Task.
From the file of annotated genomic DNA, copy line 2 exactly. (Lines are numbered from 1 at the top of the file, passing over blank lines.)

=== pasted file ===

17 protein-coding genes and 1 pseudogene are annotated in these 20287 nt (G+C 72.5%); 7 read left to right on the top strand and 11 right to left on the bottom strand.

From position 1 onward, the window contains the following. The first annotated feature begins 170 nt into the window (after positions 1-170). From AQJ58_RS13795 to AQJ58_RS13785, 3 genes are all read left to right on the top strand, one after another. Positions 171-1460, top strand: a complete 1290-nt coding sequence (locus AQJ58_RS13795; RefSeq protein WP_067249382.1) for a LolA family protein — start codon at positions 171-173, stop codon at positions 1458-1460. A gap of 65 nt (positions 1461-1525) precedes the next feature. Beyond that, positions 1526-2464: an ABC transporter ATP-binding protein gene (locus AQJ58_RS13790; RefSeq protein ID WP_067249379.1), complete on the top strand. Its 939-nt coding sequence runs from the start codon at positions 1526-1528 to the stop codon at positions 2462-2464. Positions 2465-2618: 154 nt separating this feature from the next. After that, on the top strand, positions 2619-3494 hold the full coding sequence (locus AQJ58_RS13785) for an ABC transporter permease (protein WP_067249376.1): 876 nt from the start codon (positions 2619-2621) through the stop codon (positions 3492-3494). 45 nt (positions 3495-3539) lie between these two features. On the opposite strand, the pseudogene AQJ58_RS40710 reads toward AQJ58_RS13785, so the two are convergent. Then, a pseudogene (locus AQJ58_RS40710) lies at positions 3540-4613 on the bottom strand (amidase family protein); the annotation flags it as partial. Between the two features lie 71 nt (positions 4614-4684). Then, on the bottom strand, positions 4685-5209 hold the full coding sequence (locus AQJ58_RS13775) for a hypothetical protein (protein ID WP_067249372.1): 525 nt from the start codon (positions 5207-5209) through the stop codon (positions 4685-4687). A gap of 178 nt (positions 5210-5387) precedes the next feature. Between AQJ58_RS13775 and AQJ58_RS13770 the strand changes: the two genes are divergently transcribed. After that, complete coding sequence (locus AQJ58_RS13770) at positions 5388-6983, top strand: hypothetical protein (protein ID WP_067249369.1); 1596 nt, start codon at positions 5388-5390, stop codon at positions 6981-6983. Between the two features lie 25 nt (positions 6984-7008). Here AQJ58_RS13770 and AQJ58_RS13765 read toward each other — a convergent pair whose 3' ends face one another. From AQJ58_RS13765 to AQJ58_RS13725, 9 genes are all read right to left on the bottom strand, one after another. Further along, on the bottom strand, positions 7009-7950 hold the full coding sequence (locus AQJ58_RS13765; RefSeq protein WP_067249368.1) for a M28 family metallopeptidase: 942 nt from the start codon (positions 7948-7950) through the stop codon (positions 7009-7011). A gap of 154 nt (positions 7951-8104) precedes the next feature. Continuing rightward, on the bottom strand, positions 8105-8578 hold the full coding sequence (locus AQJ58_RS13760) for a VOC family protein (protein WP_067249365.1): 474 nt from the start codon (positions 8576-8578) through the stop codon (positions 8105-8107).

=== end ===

From position 1 onward, the window contains the following. The first annotated feature begins 170 nt into the window (after positions 1-170). From AQJ58_RS13795 to AQJ58_RS13785, 3 genes are all read left to right on the top strand, one after another. Positions 171-1460, top strand: a complete 1290-nt coding sequence (locus AQJ58_RS13795; RefSeq protein WP_067249382.1) for a LolA family protein — start codon at positions 171-173, stop codon at positions 1458-1460. A gap of 65 nt (positions 1461-1525) precedes the next feature. Beyond that, positions 1526-2464: an ABC transporter ATP-binding protein gene (locus AQJ58_RS13790; RefSeq protein ID WP_067249379.1), complete on the top strand. Its 939-nt coding sequence runs from the start codon at positions 1526-1528 to the stop codon at positions 2462-2464. Positions 2465-2618: 154 nt separating this feature from the next. After that, on the top strand, positions 2619-3494 hold the full coding sequence (locus AQJ58_RS13785) for an ABC transporter permease (protein WP_067249376.1): 876 nt from the start codon (positions 2619-2621) through the stop codon (positions 3492-3494). 45 nt (positions 3495-3539) lie between these two features. On the opposite strand, the pseudogene AQJ58_RS40710 reads toward AQJ58_RS13785, so the two are convergent. Then, a pseudogene (locus AQJ58_RS40710) lies at positions 3540-4613 on the bottom strand (amidase family protein); the annotation flags it as partial. Between the two features lie 71 nt (positions 4614-4684). Then, on the bottom strand, positions 4685-5209 hold the full coding sequence (locus AQJ58_RS13775) for a hypothetical protein (protein ID WP_067249372.1): 525 nt from the start codon (positions 5207-5209) through the stop codon (positions 4685-4687). A gap of 178 nt (positions 5210-5387) precedes the next feature. Between AQJ58_RS13775 and AQJ58_RS13770 the strand changes: the two genes are divergently transcribed. After that, complete coding sequence (locus AQJ58_RS13770) at positions 5388-6983, top strand: hypothetical protein (protein ID WP_067249369.1); 1596 nt, start codon at positions 5388-5390, stop codon at positions 6981-6983. Between the two features lie 25 nt (positions 6984-7008). Here AQJ58_RS13770 and AQJ58_RS13765 read toward each other — a convergent pair whose 3' ends face one another. From AQJ58_RS13765 to AQJ58_RS13725, 9 genes are all read right to left on the bottom strand, one after another. Further along, on the bottom strand, positions 7009-7950 hold the full coding sequence (locus AQJ58_RS13765; RefSeq protein WP_067249368.1) for a M28 family metallopeptidase: 942 nt from the start codon (positions 7948-7950) through the stop codon (positions 7009-7011). A gap of 154 nt (positions 7951-8104) precedes the next feature. Continuing rightward, on the bottom strand, positions 8105-8578 hold the full coding sequence (locus AQJ58_RS13760) for a VOC family protein (protein WP_067249365.1): 474 nt from the start codon (positions 8576-8578) through the stop codon (positions 8105-8107).